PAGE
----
So you think of the sculptures as bodies?
I do. In my show with Timothy Taylor, I was hoping to make connections between two sculptures that will be sitting together, creating a conversation between the colours and forms. I make the works together and they often end up in different collections or homes, which is sad in a way because I feel they are connected. So, the show is more about the pairs, and at Yorkshire Sculpture Park I’m also going to be presenting sculptures in pairs or even threes, which I think makes the works appear more figurative as they become almost like a family.
Did working at a larger scale change the way you think about the sculptural forms?
When you stand next to a large work and you’re looking up at it, you get this feeling of being kind of engulfed. I adore making the big ones, it’s really inspiring for me. We took everything out of the studio just before lockdown and for the Chateau la Coste show next year, made this enormous, six metre work, which obviously a foundry could have just blown up but I really want to see it at scale. It’s a very physical process.
Going back to your drawings, you mentioned your process is quite automatic. Do you ever see your drawings as failures?
I often disregard a drawing and move onto the next, but sometimes, I end up reviewing the ones I disregarded and find I actually prefer the mistakes. I learn a lot from my mistakes – things look different in retrospect.
I find that when I’m drawing all the time, I get to a certain place where I can draw very quickly and things are working, but then sometimes I stop for a while, I get out of practice and I find it hard to get back into so that’s when I go back to earlier drawings. I take a shape or a line and that maybe starts another piece.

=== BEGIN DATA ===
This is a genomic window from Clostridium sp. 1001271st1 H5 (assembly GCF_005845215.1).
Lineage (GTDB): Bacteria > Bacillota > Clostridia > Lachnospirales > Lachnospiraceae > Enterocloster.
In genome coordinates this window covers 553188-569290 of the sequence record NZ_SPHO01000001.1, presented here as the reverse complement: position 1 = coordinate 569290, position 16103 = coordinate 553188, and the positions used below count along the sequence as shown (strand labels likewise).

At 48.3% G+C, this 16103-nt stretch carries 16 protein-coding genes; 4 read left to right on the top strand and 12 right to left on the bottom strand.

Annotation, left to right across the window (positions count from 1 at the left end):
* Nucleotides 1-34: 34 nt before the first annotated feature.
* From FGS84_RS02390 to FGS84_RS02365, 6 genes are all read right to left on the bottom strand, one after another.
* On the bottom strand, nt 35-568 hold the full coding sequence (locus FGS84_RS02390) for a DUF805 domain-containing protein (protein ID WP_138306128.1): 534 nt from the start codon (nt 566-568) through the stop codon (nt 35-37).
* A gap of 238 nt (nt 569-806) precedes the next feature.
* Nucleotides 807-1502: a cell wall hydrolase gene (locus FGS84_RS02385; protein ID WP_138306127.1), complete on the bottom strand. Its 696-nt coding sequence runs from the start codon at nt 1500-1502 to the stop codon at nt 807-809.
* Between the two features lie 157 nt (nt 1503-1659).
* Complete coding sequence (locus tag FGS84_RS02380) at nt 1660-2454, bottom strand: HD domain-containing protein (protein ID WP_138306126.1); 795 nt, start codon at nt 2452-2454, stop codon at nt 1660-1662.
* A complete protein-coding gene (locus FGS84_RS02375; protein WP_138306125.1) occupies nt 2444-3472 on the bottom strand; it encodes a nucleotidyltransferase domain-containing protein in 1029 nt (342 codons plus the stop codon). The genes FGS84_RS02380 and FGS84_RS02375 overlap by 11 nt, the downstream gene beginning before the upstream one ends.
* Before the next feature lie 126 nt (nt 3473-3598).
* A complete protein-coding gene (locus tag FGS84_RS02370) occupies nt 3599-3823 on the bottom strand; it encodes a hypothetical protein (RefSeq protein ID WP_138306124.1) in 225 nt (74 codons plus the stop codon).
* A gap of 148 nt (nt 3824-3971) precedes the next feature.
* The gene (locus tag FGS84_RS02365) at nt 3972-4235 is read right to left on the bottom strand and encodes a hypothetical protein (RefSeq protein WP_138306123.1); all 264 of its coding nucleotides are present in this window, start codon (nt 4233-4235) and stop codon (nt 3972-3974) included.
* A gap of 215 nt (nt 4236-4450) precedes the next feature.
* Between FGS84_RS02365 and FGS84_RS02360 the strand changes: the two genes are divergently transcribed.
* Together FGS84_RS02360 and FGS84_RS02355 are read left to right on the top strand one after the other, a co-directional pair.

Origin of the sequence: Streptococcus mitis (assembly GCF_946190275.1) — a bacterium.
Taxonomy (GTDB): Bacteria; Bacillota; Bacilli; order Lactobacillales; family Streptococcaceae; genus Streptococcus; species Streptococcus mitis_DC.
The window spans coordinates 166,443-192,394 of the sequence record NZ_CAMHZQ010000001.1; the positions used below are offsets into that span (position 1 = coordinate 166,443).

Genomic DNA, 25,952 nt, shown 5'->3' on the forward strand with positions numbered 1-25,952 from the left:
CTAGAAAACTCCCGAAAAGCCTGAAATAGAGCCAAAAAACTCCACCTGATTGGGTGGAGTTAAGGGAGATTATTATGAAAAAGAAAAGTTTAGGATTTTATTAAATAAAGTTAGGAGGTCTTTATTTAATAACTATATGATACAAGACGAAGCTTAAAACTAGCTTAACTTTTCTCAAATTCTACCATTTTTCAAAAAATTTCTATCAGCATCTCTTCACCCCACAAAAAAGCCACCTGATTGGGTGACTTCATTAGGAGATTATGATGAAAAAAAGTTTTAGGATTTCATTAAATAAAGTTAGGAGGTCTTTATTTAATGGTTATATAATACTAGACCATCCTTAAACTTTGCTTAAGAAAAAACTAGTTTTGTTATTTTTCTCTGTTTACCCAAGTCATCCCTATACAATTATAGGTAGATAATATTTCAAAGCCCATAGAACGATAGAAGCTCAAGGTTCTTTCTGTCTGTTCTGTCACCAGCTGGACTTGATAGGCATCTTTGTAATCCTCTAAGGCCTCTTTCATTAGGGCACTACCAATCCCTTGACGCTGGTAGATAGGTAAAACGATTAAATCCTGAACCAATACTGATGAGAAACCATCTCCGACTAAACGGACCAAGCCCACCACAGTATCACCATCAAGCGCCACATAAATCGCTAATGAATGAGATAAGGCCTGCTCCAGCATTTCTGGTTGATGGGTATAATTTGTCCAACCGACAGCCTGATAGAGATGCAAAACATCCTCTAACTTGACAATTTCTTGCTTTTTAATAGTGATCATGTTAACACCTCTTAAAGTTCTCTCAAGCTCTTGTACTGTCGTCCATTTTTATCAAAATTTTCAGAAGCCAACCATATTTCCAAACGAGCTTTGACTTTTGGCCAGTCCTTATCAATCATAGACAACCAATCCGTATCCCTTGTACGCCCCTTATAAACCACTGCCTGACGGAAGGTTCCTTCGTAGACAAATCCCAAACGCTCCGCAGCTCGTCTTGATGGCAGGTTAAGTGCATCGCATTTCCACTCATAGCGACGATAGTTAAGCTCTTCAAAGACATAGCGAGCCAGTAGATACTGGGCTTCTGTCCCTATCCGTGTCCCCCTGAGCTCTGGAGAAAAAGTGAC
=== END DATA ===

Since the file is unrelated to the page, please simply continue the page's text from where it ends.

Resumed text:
How do you see your shows at Timothy Taylor and Yorkshire Sculpture Park fitting together?
There’s a lot of crossover. In the Timothy Taylor exhibition, I’m going to be showing my biggest sculpture to date so that’s exciting. It will be in the first room you come into. It’s so big, I’m going to have to finish it in situ. I’m also going to be showing a big tapestry and a grid that was sewn by these prisoners that I work with as part of the Fine Cell project. The grid was sewn by one person over a period of six months during Covid when they couldn’t go out of their cell at all, which is horrifying. What I like about the grid is that it’s got this emotional feel to it. The grid would normally be quite structured but I sent them a drawing to work from, I wanted it to be soft, with lots of lines and I’m now going to finish the piece myself in the studio so it’s really a collaborative work. At YSP, we’re focusing mainly on seventeen sculptures and then a series of smaller works which are the figures with the little coloured lines.
“Annie Morris: When A Happy Thing Falls” runs from 25 September – 6 February 2022 at Yorkshire Sculpture Park and her solo show at Timothy Taylor London runs from 6 October – 13 November 2021. For more information, visit: ysp.org.uk, timothytaylor.com
Featured Image: Annie Morris in her studio, 2021. Photo by Idris Khan
Millie Walton is a London-based art writer and editor. She has contributed a broad range of arts and culture features and interviews to numerous international publications, and collaborated with artists and galleries globally. She also writes fiction and poetry.